The U.S. Navy successfully launched a Standard Missile-3 — traditionally a ship-based, anti-ballistic missile — from an onshore launch site for the first time, military officials announced Wednesday (May 21).
The successful missile launch late Tuesday (May 20) from a test site at the Pacific Missile Range Facility on the island of Kauai, Hawaii, represents an important milestone for the Navy, which will soon be charged with operating the first of two planned land-based Standard Missile-3 (SM-3) sites in Romania.
"There are few differences between launching a Standard Missile-3 from a ship versus land-based systems," Wes Kremer, vice president of Air and Missile Defense Systems at Raytheon, the American defense contractor that manufactures SM-3 systems, said in a statement. "It's the same missile, sea- or land-based. This provides defense planners and the warfighter with incredible flexibility to address the whole gamut of threats and geographic locations." [7 Technologies That Transformed Warfare]
The overlap between the sea-based and land-based systems will likely come as a relief to the sailors preparing to leave for the Romanian SM-3 site in 2015.
The site is an integral part of the United States' European Phased Adaptive Approach (EPAA) — a missile defense plan designed to protect American personnel and allies in Europe from ballistic missile attacks, according to the U.S. Department of Defense. A second SM-3 site is slated to be operational in Poland by the year 2018.
"Romania's Aegis Ashore site will complement other U.S. Navy ships already in the area carrying SM-3s," Mitch Stevison, senior director of the Standard Missile-3 program at Raytheon, said in a statement. "Not only will more of Europe be covered, but the coverage that currently exists will be more robust."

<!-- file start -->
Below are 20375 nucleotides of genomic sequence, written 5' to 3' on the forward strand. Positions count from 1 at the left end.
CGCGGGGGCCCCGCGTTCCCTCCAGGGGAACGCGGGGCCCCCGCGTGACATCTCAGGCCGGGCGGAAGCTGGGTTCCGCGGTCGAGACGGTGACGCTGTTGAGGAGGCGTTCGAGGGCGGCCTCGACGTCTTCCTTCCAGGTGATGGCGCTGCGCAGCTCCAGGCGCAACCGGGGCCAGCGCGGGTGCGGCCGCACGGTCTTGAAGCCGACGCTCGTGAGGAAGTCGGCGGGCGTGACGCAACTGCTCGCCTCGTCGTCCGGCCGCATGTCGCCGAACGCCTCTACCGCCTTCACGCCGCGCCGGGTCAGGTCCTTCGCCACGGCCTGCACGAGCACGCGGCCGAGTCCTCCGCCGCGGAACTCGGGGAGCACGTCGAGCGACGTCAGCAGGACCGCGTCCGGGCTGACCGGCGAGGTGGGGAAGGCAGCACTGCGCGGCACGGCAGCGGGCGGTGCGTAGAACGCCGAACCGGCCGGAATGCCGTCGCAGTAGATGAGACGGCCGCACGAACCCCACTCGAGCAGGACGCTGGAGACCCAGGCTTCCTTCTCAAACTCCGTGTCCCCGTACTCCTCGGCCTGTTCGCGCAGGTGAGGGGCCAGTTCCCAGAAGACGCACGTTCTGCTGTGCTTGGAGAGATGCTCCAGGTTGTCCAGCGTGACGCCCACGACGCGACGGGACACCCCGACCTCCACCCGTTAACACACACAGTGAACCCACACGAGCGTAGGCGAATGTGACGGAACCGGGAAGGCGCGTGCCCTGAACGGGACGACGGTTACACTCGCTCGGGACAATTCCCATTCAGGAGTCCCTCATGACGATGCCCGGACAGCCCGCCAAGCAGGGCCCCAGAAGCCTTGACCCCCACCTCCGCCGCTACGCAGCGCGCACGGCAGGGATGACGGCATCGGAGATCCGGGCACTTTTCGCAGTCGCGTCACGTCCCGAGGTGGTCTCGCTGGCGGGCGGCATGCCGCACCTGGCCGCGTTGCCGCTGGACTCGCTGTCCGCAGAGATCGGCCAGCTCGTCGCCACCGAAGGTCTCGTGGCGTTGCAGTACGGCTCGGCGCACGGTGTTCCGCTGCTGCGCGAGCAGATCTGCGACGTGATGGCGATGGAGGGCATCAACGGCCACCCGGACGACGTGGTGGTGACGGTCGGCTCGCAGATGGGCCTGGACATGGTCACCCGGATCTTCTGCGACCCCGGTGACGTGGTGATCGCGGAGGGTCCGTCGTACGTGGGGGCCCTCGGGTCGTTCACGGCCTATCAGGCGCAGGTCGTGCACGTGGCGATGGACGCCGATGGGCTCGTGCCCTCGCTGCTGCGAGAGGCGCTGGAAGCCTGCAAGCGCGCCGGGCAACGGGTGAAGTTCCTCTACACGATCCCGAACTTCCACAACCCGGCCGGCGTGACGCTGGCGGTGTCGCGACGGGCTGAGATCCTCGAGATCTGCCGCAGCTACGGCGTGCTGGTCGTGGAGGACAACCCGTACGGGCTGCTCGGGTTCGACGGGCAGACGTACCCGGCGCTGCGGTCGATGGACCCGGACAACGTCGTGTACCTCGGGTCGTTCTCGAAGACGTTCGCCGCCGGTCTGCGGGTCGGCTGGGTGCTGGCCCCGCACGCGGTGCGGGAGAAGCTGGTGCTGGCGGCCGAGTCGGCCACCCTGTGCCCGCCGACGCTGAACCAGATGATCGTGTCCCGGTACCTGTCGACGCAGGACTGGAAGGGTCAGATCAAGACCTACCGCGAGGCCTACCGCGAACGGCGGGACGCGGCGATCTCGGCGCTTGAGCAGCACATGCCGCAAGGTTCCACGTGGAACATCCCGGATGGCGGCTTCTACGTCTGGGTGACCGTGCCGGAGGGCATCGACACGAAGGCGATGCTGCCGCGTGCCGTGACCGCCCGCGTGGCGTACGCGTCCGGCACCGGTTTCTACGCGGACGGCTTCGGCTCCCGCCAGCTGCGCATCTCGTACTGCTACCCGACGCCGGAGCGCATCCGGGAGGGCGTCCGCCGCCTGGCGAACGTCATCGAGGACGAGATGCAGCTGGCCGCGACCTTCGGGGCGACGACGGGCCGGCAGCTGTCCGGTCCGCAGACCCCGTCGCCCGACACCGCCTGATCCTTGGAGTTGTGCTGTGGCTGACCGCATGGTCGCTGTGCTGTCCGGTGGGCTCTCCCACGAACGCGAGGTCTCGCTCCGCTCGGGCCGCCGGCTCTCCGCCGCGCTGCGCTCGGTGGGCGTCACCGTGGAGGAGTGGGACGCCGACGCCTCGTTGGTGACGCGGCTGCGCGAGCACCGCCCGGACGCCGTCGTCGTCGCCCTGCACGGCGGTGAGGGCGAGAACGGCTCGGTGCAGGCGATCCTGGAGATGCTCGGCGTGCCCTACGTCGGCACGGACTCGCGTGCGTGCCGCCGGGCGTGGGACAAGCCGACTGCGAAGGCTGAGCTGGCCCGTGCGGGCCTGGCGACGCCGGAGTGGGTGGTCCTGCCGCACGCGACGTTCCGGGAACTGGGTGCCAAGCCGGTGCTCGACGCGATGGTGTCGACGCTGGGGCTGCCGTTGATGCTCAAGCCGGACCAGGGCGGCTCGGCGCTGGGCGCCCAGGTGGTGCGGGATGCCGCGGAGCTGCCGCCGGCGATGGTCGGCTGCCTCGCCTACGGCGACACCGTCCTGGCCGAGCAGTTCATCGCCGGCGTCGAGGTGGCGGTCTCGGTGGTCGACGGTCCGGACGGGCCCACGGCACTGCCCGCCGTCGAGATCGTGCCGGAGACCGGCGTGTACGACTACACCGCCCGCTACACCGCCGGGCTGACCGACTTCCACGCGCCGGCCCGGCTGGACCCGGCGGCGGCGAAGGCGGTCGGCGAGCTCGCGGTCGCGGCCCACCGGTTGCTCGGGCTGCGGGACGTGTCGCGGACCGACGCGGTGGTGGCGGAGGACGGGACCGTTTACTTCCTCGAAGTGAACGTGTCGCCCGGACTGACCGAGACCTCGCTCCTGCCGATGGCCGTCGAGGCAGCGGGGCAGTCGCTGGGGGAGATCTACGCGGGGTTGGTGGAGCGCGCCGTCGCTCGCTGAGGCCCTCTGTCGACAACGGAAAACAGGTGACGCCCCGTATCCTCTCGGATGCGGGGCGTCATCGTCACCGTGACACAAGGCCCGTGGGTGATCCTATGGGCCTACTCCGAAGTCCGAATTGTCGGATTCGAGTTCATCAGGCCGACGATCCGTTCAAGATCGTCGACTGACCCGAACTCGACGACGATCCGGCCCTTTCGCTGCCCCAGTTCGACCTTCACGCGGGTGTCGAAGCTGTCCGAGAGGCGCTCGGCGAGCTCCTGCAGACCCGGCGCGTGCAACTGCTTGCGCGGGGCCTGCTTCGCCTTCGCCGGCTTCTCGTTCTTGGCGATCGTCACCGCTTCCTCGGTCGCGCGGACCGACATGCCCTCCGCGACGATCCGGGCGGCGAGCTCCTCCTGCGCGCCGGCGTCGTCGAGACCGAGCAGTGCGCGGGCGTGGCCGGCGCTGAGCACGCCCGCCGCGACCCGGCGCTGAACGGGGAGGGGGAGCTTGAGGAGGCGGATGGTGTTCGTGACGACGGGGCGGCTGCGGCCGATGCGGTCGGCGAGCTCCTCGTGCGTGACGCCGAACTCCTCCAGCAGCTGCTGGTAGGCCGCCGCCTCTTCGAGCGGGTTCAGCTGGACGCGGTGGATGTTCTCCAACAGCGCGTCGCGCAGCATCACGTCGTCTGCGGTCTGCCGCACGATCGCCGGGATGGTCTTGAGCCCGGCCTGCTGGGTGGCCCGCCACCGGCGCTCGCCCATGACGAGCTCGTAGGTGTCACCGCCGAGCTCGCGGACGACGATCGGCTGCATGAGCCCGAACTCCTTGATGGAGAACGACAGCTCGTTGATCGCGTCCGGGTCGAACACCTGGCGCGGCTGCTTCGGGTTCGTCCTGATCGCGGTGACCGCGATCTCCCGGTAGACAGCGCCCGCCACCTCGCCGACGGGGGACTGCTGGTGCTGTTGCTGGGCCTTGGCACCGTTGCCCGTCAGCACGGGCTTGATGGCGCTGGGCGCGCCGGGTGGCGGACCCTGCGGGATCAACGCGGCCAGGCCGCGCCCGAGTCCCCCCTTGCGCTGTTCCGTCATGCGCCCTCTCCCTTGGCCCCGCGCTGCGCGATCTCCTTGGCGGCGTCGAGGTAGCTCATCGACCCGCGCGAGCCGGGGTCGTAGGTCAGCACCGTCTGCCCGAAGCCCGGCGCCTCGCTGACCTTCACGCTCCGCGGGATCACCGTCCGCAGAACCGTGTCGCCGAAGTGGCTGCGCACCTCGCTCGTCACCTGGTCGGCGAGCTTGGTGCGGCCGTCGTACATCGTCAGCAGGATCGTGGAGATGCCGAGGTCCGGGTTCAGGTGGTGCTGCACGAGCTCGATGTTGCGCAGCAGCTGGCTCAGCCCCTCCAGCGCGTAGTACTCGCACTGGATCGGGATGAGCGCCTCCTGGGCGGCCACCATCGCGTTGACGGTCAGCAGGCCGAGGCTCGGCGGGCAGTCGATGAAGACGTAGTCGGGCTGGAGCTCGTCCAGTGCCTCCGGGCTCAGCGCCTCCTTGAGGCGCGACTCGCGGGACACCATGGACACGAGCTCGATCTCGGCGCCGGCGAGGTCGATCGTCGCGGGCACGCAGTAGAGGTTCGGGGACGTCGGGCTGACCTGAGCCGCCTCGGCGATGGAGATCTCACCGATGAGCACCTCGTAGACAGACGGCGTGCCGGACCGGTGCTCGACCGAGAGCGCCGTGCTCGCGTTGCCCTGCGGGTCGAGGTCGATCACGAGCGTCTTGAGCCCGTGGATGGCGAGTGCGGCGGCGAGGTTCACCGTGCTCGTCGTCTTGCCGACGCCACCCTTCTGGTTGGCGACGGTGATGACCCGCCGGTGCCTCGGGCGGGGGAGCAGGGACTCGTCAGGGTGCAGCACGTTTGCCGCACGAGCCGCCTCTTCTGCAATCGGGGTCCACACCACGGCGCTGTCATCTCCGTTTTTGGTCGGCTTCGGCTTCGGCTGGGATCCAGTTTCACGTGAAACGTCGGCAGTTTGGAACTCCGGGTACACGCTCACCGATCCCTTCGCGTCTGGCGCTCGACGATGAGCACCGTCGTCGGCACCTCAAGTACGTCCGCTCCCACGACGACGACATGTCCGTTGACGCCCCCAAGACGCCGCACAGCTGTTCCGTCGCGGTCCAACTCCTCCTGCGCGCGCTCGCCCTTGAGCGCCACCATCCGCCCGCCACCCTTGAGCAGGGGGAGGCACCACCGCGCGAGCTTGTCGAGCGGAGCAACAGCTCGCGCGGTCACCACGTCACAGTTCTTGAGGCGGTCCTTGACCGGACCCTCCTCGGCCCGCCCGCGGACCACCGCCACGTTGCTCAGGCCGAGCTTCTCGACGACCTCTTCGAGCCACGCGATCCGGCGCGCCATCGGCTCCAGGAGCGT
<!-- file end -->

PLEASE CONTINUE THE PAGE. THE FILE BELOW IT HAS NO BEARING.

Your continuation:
The EPAA is based on the Aegis Ballistic Missile Defense System, or Aegis BMD, which is a sea-based system. The land-based component of the Aegis system — dubbed Aegis Ashore — has long been in the works but is just now being put to the test.
During this week's test, a simulated ballistic missile target was acquired, tracked and engaged by the Aegis Ashore system, according to the Department of Defense. The live-fire test was designed to confirm the functionality of Aegis Ashore with ship-based missiles. The experts who witnessed the test expressed satisfaction with the outcome.
"[This] test wasn’t an intercept flight test, but we had five successful back-to-back SM-3 intercept flight tests in 2013, and there’s a lot of confidence in this missile’s capabilities," Stevison said. "These are proven technologies. Moving this capability from sea to land makes sense.”
Follow Elizabeth Palermo on Twitter @techEpalermo, Facebook or Google+. Follow Live Science @livescience. We're also on Facebook & Google+. Original article on Live Science.